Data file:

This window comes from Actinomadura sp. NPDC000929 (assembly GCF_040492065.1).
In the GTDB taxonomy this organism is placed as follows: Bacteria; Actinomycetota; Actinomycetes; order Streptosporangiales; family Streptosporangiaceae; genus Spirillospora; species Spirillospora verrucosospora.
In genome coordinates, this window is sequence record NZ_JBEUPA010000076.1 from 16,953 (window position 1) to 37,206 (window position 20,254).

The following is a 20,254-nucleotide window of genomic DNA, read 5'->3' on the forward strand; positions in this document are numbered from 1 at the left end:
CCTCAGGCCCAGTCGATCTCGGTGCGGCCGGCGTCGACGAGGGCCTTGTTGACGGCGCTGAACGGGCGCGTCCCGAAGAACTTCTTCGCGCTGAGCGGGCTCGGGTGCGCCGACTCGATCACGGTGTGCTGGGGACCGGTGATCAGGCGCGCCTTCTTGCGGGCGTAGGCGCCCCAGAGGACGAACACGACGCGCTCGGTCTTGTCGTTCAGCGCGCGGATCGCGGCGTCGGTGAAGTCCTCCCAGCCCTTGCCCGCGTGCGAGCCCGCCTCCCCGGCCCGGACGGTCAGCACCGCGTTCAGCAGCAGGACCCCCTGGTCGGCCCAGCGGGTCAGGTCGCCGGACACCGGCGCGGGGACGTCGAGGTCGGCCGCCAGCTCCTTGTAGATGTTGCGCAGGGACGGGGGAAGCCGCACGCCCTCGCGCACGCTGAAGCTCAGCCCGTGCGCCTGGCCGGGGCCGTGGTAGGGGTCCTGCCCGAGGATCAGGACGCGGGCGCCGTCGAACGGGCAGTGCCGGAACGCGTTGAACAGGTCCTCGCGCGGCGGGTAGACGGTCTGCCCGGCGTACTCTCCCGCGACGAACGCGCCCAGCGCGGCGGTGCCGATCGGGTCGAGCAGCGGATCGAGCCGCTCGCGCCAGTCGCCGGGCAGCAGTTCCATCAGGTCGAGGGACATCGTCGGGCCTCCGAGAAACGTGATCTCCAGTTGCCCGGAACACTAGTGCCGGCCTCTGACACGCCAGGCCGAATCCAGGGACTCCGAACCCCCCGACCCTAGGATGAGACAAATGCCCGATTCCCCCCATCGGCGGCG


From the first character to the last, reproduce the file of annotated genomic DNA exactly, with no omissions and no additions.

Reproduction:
This window comes from Actinomadura sp. NPDC000929 (assembly GCF_040492065.1).
In the GTDB taxonomy this organism is placed as follows: Bacteria; Actinomycetota; Actinomycetes; order Streptosporangiales; family Streptosporangiaceae; genus Spirillospora; species Spirillospora verrucosospora.
In genome coordinates, this window is sequence record NZ_JBEUPA010000076.1 from 16,953 (window position 1) to 37,206 (window position 20,254).

The following is a 20,254-nucleotide window of genomic DNA, read 5'->3' on the forward strand; positions in this document are numbered from 1 at the left end:
CCTCAGGCCCAGTCGATCTCGGTGCGGCCGGCGTCGACGAGGGCCTTGTTGACGGCGCTGAACGGGCGCGTCCCGAAGAACTTCTTCGCGCTGAGCGGGCTCGGGTGCGCCGACTCGATCACGGTGTGCTGGGGACCGGTGATCAGGCGCGCCTTCTTGCGGGCGTAGGCGCCCCAGAGGACGAACACGACGCGCTCGGTCTTGTCGTTCAGCGCGCGGATCGCGGCGTCGGTGAAGTCCTCCCAGCCCTTGCCCGCGTGCGAGCCCGCCTCCCCGGCCCGGACGGTCAGCACCGCGTTCAGCAGCAGGACCCCCTGGTCGGCCCAGCGGGTCAGGTCGCCGGACACCGGCGCGGGGACGTCGAGGTCGGCCGCCAGCTCCTTGTAGATGTTGCGCAGGGACGGGGGAAGCCGCACGCCCTCGCGCACGCTGAAGCTCAGCCCGTGCGCCTGGCCGGGGCCGTGGTAGGGGTCCTGCCCGAGGATCAGGACGCGGGCGCCGTCGAACGGGCAGTGCCGGAACGCGTTGAACAGGTCCTCGCGCGGCGGGTAGACGGTCTGCCCGGCGTACTCTCCCGCGACGAACGCGCCCAGCGCGGCGGTGCCGATCGGGTCGAGCAGCGGATCGAGCCGCTCGCGCCAGTCGCCGGGCAGCAGTTCCATCAGGTCGAGGGACATCGTCGGGCCTCCGAGAAACGTGATCTCCAGTTGCCCGGAACACTAGTGCCGGCCTCTGACACGCCAGGCCGAATCCAGGGACTCCGAACCCCCCGACCCTAGGATGAGACAAATGCCCGATTCCCCCCATCGGCGGCG